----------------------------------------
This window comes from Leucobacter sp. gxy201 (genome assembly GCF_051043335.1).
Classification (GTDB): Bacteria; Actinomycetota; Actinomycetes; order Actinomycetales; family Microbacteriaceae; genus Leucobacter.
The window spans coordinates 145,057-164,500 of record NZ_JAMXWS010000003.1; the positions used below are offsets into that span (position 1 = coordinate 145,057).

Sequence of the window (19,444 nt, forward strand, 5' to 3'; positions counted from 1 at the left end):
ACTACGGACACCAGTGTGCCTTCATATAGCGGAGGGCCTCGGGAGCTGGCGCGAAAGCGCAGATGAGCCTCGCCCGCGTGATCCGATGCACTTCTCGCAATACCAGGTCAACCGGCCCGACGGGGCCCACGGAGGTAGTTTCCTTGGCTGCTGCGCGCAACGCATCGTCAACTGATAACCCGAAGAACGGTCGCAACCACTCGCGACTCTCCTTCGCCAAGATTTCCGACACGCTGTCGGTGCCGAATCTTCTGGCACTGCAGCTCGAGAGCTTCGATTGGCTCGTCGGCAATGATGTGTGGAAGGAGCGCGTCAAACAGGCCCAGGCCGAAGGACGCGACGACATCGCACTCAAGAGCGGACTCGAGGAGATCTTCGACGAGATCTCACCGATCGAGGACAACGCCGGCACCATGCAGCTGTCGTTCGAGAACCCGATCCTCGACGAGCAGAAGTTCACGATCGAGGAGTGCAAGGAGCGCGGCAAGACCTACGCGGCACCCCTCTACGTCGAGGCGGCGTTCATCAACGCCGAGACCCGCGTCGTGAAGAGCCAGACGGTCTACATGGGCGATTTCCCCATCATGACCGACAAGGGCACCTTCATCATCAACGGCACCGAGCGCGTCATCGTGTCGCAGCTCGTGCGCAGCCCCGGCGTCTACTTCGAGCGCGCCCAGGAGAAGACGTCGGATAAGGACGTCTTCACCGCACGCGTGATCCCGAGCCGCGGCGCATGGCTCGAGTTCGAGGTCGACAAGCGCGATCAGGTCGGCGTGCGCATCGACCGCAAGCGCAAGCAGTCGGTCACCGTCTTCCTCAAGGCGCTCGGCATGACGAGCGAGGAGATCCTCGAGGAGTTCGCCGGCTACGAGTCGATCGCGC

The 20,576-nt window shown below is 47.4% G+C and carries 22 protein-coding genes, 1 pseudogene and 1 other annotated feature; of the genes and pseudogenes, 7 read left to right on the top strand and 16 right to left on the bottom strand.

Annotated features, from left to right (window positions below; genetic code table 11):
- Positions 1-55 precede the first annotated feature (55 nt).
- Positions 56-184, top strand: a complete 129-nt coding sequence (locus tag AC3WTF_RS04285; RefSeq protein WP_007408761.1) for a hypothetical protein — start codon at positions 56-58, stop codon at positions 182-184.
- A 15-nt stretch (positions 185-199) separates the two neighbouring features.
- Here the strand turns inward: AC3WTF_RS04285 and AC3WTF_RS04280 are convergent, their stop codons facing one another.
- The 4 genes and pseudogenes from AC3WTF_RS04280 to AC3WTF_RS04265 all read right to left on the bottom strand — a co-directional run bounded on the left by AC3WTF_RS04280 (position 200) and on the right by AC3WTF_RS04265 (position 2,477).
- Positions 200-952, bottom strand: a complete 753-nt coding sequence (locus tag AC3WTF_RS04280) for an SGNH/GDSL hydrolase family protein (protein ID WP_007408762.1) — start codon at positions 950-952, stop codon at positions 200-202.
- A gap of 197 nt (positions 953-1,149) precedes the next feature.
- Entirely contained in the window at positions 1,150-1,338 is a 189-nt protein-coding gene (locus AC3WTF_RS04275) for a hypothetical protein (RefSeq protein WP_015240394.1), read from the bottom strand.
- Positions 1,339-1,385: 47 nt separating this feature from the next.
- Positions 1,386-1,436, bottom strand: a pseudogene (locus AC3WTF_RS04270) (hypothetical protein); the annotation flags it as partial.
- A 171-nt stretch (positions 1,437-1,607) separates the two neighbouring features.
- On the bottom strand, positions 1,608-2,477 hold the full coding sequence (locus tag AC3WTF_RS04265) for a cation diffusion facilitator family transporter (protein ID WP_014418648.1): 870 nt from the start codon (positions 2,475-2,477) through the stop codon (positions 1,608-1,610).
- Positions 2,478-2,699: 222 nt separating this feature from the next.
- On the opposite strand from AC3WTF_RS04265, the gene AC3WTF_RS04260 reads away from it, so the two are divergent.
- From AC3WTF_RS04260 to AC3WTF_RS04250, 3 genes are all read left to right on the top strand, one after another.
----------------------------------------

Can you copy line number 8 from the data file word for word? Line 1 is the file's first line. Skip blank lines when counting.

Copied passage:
- Positions 1-55 precede the first annotated feature (55 nt).